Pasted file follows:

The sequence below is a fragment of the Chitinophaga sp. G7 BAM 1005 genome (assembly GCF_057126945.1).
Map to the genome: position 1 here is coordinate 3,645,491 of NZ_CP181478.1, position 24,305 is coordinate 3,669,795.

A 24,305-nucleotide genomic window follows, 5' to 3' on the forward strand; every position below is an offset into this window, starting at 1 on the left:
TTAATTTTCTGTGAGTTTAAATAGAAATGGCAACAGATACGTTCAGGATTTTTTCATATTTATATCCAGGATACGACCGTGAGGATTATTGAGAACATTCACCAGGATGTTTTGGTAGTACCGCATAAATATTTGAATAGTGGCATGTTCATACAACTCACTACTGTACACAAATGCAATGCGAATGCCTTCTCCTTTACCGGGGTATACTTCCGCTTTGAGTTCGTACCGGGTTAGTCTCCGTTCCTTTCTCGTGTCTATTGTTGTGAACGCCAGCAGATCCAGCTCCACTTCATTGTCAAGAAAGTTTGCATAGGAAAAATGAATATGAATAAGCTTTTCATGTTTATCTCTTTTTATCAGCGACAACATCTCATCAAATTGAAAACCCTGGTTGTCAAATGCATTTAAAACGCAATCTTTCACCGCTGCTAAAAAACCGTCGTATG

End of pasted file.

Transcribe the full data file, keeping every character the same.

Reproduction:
The sequence below is a fragment of the Chitinophaga sp. G7 BAM 1005 genome (assembly GCF_057126945.1).
Map to the genome: position 1 here is coordinate 3,645,491 of NZ_CP181478.1, position 24,305 is coordinate 3,669,795.

A 24,305-nucleotide genomic window follows, 5' to 3' on the forward strand; every position below is an offset into this window, starting at 1 on the left:
TTAATTTTCTGTGAGTTTAAATAGAAATGGCAACAGATACGTTCAGGATTTTTTCATATTTATATCCAGGATACGACCGTGAGGATTATTGAGAACATTCACCAGGATGTTTTGGTAGTACCGCATAAATATTTGAATAGTGGCATGTTCATACAACTCACTACTGTACACAAATGCAATGCGAATGCCTTCTCCTTTACCGGGGTATACTTCCGCTTTGAGTTCGTACCGGGTTAGTCTCCGTTCCTTTCTCGTGTCTATTGTTGTGAACGCCAGCAGATCCAGCTCCACTTCATTGTCAAGAAAGTTTGCATAGGAAAAATGAATATGAATAAGCTTTTCATGTTTATCTCTTTTTATCAGCGACAACATCTCATCAAATTGAAAACCCTGGTTGTCAAATGCATTTAAAACGCAATCTTTCACCGCTGCTAAAAAACCGTCGTATG